I'm trying to minimize the area of a simple (non-intersecting, without holes) polygon by adding points to it, or modifying points of its subset. Let me describe this more formally:


  • $P$ be a polygon consisting of points $\{x_1,x_2,...x_n,x_1\}$
  • $S$ be a subset of $P$, bounded by points $x_j$ and $x_k$:
  • $m$ be a number of extra points we can allocate

Then, we want to minimize the area of $P$, using the following means:

  • modifying the position of points $\{x_{j+1},...,x_{k-1}\}$
  • adding new points to the interval $(x_j,x_k)$

Here is a very example for $m =1$ (notice that the boundary points $x_j$ and $x_k$ aren't subject to being modified)

enter image description here

So far, the best I can do is a bruteforce solution. Basically try moving the point around in some discrete increments into various directions, then check if it makes sense (see that it does not create intersections within the polygon), and calculate the area. After that, I check which direction gave the best area, and I continue the process again until the area converges.

Obviously this is a flawed solution in that:

  • It does not guarantee anything, it is just trial and error

  • It is extremely computationally expensive

  • It gives rise to certain anomalies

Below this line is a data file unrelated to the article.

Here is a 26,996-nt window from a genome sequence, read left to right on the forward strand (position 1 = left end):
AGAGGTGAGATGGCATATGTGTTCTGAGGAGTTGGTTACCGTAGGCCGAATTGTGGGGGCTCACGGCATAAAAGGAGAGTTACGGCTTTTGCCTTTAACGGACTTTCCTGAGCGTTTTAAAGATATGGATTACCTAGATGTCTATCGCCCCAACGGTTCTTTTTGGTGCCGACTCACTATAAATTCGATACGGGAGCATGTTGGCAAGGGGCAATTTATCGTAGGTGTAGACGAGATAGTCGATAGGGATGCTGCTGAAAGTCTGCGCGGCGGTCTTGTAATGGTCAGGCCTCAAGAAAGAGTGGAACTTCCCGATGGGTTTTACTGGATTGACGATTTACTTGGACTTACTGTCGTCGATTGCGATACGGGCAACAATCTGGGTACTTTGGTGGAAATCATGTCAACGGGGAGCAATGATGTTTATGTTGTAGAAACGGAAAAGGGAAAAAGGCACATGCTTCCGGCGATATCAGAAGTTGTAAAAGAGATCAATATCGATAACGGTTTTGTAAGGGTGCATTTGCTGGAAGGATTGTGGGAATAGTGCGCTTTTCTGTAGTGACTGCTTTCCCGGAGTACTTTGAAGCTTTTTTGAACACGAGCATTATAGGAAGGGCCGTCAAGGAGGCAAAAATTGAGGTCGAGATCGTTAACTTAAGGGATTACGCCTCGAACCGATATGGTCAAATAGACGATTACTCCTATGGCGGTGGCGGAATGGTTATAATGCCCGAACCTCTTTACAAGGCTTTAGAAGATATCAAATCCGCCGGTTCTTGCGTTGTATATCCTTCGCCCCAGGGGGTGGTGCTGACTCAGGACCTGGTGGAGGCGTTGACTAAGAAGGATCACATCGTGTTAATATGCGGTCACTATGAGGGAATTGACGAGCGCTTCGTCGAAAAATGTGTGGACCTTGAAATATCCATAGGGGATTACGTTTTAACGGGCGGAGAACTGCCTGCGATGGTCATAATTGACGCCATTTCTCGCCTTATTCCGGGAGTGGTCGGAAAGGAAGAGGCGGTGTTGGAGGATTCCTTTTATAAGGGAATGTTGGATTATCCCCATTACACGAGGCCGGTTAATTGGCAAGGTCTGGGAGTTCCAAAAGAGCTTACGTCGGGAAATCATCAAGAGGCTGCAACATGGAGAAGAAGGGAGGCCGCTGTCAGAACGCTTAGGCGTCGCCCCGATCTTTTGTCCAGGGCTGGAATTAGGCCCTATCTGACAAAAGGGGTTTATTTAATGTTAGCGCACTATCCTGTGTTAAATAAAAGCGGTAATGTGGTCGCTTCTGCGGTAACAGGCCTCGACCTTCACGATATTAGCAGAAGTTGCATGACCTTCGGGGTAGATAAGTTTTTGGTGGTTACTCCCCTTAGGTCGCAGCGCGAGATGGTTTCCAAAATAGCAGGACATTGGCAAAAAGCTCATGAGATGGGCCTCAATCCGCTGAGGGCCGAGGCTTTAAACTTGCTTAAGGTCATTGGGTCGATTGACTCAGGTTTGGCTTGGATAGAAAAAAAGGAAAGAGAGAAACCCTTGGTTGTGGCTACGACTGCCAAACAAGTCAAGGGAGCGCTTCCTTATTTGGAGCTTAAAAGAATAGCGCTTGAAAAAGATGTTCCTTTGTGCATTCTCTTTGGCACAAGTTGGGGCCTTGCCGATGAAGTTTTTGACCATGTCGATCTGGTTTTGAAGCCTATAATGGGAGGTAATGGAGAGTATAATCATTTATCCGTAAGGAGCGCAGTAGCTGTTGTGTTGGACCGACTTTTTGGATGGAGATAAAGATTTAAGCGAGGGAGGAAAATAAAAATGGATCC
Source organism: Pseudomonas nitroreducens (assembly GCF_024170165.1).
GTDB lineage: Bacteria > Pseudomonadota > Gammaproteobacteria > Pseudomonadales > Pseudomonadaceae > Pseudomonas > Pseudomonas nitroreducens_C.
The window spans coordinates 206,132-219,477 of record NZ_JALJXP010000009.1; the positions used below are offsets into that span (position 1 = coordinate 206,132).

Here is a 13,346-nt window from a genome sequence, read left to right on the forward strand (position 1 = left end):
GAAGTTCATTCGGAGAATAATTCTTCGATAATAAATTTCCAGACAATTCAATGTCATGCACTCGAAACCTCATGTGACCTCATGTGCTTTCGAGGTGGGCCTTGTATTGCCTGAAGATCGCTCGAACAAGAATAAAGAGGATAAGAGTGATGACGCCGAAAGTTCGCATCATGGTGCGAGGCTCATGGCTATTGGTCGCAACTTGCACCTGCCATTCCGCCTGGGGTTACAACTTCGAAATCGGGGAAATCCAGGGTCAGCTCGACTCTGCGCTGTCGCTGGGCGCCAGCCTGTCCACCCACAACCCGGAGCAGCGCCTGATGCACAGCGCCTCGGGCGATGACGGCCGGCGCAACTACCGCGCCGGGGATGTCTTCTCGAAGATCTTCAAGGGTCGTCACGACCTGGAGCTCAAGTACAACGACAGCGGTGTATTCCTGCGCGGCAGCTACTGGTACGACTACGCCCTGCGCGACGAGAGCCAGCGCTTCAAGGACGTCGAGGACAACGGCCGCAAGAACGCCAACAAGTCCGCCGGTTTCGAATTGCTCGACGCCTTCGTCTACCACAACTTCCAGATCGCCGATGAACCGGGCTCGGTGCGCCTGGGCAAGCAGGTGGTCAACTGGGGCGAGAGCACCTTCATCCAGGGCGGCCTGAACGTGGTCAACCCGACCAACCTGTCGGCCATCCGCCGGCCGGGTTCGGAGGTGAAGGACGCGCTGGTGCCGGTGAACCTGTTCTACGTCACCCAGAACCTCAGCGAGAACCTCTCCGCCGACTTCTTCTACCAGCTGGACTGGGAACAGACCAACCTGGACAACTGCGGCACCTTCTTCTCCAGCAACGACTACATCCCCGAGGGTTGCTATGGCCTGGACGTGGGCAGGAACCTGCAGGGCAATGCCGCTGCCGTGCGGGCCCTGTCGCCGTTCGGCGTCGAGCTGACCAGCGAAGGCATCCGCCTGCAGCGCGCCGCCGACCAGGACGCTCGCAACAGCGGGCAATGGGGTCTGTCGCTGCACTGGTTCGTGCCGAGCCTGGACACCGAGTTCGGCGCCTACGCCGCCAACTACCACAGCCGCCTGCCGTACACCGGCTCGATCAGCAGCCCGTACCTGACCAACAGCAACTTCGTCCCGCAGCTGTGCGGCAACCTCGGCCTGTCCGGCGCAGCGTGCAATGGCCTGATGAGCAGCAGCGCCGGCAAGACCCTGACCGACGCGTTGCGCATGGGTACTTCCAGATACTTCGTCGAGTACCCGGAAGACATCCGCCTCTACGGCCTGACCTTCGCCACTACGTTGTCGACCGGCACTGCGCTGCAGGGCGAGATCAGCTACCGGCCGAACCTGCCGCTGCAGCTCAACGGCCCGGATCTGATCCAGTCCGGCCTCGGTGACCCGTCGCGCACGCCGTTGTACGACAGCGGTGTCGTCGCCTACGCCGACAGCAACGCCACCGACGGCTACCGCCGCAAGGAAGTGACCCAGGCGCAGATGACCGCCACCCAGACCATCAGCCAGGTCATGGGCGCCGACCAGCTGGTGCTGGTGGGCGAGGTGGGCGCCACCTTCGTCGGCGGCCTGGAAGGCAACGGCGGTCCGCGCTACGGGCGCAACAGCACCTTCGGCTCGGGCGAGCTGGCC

My question is, could there possibly be a better approach, maybe even one that would guarantee an exact solution in polynomial time?


1 Answer 1


Try all possibilities for vertices $P,Q,R,S$ where $P,Q$ are adjacent and $R,S$ are adjacent (there are $O(n^2)$ possibilities). For each such possibility, find the best way to add a point $T$ after $P$ and before $Q$, such that $T$ falls on the line segment $RS$. This involves finding a point $T$ on the line segment $RS$ that maximizes the area of the triangle $PTQ$. You should be able to do that in $O(1)$ time. Repeat for each possible $P,Q,R,S$ and take the best one found. This should yield an $O(n^2)$ time algorithm.

I don't know if it is possible to do better than $O(n^2)$ time.

  • $\begingroup$ This only works for convex polygons, which is not my case, but it helped me a lot when devising the solution - thainks! $\endgroup$
    – user129186
    Nov 25, 2018 at 0:05
  • $\begingroup$ @user129186, glad it was helpful! Can I encourage you to take the time to write an answer explaining your solution for arbitrary (not necessarily) convex polygons? That would be a nice contribution! $\endgroup$
    – D.W.
    Nov 25, 2018 at 1:40

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